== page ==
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Natural Beauty: The History of Pearls

In fashion, as we know, trends come and go. Statement items, on the other hand, live on forever. A case in point? Pearls.

 

The world’s oldest gemstone and the only one created by a living creature, the precious, glistening object has been around for thousands of years and, for just as long, been associated with power, status, and style — but also natural beauty, thanks to its flattering effect on the skin.

 

In ancient China, pearls were presented as gifts to royalty as early as 2300 BC. Similarly, pearl jewellery was considered the ultimate symbol of wealth and social standing in ancient Rome — so much so that Julius Caesar passed a law limiting the wearing of the spherical gem only to the ruling classes.

 

Giovanni Battista Tiepolo, 1743-1744, The Banquet of Cleopatra.
Giovanni Battista Tiepolo, 1743-1744, The Banquet of Cleopatra.

The ancient Greeks believed pearls to be the tears of the gods, while the ancient Egyptians, who had been using decorative mother-of-pearl at least as far back as 4200 BC, cherished pearls so much they were buried with them. But it was their most famous queen who best captured their love for the gems. According to Roman historian Pliny the Elder, Cleopatra wagered Marc Anthony that she could host the most expensive dinner in history to prove that Egypt had a heritage and affluence that put it above conquest. To prove it, she crushed a large pearl from a pair of earrings and dissolved it in a goblet of wine or vinegar before gulping it down. Amazed, Antony declined his dinner — the matching pearl — and admitted she had won.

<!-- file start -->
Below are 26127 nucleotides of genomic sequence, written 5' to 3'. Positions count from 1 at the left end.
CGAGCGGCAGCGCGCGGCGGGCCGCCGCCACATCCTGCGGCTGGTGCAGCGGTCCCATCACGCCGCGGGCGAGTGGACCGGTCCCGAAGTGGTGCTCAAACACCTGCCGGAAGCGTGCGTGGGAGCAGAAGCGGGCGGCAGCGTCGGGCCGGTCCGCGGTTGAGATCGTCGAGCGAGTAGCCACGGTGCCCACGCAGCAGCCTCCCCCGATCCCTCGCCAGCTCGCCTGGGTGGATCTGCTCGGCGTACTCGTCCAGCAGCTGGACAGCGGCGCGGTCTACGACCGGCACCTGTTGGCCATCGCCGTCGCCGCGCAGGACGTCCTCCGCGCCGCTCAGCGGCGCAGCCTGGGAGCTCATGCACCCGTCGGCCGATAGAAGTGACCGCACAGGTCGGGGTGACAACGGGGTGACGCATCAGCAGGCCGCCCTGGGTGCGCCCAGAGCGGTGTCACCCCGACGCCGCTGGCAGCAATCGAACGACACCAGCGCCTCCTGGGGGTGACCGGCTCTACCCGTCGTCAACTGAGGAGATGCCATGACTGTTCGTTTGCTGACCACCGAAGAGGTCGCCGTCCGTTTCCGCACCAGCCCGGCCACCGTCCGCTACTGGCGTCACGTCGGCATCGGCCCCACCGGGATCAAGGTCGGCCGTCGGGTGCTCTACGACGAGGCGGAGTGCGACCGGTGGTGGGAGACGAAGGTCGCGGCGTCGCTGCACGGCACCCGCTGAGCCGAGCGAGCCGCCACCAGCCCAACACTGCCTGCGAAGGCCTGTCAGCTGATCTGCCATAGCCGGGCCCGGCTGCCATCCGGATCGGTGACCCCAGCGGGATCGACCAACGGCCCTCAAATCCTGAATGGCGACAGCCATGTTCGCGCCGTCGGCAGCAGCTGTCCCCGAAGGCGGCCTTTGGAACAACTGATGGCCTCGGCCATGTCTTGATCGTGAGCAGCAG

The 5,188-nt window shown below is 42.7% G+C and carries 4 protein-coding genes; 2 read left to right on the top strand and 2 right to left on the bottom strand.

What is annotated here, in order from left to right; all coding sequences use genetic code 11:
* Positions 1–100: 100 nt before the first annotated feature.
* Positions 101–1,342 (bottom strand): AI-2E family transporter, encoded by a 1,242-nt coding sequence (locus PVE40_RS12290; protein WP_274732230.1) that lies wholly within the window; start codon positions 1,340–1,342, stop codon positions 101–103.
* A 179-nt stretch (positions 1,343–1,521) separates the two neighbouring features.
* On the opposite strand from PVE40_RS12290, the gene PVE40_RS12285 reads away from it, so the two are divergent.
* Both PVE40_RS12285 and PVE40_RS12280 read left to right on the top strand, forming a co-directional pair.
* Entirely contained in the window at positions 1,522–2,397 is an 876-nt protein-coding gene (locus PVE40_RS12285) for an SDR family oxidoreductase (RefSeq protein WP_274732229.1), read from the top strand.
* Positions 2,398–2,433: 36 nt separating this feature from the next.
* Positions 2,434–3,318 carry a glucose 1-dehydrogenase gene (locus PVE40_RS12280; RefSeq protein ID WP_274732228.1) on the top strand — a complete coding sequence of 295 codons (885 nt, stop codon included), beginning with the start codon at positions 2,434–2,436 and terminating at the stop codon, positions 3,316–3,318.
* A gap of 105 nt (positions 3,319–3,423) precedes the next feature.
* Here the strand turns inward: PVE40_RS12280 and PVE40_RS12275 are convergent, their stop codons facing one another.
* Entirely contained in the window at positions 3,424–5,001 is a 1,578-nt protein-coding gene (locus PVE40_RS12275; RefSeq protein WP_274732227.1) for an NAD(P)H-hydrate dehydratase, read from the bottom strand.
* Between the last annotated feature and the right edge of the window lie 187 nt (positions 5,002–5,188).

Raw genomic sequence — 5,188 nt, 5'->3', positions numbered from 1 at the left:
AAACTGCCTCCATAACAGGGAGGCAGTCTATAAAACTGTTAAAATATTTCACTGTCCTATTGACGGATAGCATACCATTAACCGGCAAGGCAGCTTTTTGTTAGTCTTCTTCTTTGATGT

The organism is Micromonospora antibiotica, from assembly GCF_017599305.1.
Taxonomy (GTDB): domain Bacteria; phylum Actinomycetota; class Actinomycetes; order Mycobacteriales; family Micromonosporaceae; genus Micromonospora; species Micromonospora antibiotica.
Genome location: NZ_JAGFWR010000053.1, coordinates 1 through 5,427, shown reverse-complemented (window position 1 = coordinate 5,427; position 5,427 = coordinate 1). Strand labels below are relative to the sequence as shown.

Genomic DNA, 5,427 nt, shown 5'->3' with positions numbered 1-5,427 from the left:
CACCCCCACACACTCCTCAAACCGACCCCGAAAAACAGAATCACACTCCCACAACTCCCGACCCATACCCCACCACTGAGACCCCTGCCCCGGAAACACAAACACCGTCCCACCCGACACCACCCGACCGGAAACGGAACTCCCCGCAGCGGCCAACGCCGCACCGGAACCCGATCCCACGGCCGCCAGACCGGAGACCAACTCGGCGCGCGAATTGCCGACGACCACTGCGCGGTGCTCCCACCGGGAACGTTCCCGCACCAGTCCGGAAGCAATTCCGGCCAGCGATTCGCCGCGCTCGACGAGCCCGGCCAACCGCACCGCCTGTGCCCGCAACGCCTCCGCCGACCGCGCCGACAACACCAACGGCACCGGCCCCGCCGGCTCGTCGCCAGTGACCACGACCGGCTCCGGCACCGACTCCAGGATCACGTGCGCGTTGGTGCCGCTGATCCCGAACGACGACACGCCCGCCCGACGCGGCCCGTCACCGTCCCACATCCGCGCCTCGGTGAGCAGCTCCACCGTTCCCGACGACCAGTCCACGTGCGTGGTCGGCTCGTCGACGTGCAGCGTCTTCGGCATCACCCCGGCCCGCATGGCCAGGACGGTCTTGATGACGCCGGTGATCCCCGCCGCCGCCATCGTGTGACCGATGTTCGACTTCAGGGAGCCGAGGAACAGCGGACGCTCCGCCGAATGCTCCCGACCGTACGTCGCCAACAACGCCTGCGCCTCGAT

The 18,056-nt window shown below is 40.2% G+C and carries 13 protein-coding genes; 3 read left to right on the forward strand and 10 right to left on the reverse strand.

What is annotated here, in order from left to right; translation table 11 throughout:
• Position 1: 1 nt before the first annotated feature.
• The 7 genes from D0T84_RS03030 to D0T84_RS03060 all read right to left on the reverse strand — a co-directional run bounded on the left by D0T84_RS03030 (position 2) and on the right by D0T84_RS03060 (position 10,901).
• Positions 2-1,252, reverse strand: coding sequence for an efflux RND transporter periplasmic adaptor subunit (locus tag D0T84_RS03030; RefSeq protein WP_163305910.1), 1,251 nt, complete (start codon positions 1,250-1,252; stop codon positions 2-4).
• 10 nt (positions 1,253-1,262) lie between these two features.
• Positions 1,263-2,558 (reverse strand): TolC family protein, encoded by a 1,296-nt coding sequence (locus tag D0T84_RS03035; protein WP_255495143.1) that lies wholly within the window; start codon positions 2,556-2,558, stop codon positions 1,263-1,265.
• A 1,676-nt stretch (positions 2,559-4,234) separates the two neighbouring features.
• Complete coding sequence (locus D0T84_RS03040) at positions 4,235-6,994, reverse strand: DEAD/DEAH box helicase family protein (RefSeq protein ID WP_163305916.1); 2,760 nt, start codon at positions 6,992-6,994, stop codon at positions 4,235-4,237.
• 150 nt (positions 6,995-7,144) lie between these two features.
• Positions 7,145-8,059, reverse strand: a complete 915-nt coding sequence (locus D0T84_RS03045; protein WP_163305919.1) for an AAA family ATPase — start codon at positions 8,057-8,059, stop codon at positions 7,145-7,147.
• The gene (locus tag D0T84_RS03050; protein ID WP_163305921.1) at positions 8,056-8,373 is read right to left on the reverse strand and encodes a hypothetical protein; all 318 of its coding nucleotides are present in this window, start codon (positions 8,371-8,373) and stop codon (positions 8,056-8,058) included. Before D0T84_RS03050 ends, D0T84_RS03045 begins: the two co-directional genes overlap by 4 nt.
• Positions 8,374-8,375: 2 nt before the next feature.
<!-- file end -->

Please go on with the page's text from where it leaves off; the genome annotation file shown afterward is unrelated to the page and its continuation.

Pearls’ alluring legacy continued through the centuries. Browse any art book, and you’ll see paintings of royalty bedecked with ropes of them, saints flaunting beautiful white strands to mark their loftiness, and gallant knights wearing them in battle as a talisman against misfortune. In Victorian England, seed pearls were used in mourning jewellery to symbolise tears.

Breakfast at Tiffany's (1961), Blake Edwards.
Still from Breakfast at Tiffany's (1961), Blake Edwards.

More recent history and pop culture, too, have turned pearls into a shorthand for class and refined elegance, but also a symbol of dedication and stability. Think of Audrey Hepburn in Breakfast at Tiffany’s — the epitome of chic — Marilyn Monroe, Grace Kelly and Elizabeth Taylor (who almost lost the storied 50-carat La Peregrina on a trip to Las Vegas).


Or pay attention to the wardrobes of every US First Lady since Martha Washington, including Jackie Kennedy and Michelle Obama; and the accessories of Queen Elizabeth II and Lady Diana, who wore the gem in all kinds of pieces, from tiaras to earrings, chokers and brooches.

Elizabeth Taylor and Jackie Kennedy wearing pearls
Elizabeth Taylor: PictureLux / The Hollywood Archive / Alamy Stock Photo. Jackie Kennedy: IanDagnall Computing / Alamy Stock Photo